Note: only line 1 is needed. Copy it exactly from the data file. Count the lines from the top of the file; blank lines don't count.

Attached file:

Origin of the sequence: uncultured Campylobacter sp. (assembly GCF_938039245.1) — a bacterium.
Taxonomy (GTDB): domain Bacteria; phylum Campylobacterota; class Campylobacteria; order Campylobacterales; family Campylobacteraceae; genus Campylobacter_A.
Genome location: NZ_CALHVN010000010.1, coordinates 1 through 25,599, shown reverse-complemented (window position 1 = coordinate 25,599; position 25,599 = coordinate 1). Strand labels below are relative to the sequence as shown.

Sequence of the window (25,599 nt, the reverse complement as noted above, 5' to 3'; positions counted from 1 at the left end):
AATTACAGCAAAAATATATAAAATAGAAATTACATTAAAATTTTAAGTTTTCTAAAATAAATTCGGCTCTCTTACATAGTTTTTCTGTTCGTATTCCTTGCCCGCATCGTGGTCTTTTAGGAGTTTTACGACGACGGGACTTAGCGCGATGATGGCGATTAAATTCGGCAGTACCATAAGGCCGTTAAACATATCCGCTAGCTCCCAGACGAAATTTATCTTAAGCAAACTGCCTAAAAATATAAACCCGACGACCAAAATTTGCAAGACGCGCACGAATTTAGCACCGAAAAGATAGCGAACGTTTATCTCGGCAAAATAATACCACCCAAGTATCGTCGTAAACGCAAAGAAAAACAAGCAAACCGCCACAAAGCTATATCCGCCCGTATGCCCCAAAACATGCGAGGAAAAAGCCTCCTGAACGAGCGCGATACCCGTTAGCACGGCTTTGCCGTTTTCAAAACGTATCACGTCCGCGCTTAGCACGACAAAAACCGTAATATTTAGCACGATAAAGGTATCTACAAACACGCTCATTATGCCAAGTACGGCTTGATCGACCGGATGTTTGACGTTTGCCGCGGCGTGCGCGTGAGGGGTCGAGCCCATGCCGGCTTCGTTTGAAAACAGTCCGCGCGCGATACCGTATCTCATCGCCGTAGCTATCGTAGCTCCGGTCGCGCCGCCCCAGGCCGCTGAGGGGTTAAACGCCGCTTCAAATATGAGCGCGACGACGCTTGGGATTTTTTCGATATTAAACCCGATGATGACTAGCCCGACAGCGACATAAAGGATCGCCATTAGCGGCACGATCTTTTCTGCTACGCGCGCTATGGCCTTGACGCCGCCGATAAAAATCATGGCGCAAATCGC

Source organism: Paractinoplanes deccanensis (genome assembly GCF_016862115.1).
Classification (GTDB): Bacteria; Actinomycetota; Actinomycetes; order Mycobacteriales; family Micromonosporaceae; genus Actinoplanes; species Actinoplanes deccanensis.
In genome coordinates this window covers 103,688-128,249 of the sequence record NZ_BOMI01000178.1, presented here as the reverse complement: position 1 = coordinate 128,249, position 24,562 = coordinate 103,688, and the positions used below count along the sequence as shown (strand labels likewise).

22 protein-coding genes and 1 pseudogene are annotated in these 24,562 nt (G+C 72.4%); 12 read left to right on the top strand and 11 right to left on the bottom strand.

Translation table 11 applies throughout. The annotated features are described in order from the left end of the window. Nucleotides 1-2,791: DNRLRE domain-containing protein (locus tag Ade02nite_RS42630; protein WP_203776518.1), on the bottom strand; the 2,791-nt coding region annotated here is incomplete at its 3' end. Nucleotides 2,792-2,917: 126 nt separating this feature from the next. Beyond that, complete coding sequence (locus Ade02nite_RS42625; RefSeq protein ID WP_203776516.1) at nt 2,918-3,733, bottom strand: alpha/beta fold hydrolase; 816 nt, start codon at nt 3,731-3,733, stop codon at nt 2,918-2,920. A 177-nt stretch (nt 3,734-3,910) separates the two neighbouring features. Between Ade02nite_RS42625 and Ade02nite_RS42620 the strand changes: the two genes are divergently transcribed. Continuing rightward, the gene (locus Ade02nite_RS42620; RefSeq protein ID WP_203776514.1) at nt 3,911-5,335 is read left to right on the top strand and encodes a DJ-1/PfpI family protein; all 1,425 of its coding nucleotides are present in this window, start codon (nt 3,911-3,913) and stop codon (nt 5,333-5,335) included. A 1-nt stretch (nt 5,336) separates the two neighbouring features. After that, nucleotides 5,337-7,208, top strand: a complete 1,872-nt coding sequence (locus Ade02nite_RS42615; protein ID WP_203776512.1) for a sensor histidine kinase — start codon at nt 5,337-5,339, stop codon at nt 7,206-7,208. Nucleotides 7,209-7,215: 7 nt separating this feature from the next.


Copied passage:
Origin of the sequence: uncultured Campylobacter sp. (assembly GCF_938039245.1) — a bacterium.